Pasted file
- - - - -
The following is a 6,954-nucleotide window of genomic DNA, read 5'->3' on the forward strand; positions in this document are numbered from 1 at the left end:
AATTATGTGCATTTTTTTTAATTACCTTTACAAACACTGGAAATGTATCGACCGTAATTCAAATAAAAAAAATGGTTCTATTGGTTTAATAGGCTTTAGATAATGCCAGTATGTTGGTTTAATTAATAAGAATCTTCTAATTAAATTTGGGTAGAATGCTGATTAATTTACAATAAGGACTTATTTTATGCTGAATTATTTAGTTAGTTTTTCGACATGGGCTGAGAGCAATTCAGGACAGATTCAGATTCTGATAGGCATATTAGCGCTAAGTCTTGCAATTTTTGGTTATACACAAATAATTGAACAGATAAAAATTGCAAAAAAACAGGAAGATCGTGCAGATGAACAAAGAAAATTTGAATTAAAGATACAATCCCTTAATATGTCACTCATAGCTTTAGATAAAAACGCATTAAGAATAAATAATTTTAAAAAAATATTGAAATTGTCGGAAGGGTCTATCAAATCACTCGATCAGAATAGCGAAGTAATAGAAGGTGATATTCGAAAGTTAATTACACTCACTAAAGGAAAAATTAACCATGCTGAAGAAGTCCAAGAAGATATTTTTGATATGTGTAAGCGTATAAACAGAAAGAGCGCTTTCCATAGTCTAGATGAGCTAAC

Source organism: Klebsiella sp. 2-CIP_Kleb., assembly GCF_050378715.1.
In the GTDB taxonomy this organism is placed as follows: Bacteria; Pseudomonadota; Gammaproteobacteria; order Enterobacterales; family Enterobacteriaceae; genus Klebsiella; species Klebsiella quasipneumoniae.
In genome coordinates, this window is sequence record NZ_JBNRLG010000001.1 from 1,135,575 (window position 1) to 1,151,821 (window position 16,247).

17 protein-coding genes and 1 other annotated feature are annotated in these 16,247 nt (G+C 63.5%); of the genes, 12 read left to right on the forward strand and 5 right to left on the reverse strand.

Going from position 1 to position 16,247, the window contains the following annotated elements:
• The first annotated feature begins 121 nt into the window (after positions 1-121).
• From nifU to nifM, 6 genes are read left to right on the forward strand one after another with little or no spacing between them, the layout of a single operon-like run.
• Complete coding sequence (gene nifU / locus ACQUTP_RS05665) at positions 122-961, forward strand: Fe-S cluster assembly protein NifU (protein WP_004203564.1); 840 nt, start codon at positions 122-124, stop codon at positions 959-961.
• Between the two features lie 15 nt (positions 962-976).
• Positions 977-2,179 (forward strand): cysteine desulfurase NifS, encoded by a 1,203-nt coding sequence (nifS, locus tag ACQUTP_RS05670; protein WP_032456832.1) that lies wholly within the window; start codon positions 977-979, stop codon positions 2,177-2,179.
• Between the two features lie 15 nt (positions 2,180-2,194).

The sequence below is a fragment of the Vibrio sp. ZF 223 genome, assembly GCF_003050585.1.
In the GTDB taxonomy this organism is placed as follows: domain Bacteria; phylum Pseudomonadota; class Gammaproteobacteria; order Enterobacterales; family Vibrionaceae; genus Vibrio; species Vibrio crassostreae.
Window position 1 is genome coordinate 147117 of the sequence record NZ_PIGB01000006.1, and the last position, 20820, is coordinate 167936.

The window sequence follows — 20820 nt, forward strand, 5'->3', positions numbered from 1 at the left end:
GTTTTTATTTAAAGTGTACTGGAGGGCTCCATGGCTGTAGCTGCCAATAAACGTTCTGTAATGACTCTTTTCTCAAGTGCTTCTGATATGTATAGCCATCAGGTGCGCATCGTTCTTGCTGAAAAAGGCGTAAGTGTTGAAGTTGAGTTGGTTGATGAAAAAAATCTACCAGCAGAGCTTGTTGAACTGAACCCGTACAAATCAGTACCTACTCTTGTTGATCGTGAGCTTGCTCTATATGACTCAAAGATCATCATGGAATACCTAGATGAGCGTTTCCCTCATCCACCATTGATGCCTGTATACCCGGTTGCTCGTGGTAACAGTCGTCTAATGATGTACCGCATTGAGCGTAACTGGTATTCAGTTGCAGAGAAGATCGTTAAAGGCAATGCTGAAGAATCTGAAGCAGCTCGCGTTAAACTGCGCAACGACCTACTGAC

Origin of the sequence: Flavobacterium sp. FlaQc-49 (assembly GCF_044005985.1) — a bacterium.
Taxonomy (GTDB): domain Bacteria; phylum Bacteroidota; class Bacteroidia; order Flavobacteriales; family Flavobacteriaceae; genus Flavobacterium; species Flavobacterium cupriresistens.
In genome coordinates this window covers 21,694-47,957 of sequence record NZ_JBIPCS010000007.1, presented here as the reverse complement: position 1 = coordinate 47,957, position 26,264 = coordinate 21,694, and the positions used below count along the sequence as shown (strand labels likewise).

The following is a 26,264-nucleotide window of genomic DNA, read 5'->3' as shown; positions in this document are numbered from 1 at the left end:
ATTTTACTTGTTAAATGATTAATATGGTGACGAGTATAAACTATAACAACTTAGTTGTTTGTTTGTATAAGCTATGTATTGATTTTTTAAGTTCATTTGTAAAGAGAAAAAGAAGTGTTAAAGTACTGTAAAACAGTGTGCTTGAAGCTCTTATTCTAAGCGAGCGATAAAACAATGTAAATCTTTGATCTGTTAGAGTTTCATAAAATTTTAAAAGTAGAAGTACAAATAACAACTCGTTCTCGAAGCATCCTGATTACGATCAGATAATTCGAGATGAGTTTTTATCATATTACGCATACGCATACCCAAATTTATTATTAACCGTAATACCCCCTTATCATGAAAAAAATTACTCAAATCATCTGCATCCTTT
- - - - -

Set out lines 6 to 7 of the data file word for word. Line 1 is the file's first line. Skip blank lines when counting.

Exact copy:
17 protein-coding genes and 1 other annotated feature are annotated in these 16,247 nt (G+C 63.5%); of the genes, 12 read left to right on the forward strand and 5 right to left on the reverse strand.

Going from position 1 to position 16,247, the window contains the following annotated elements: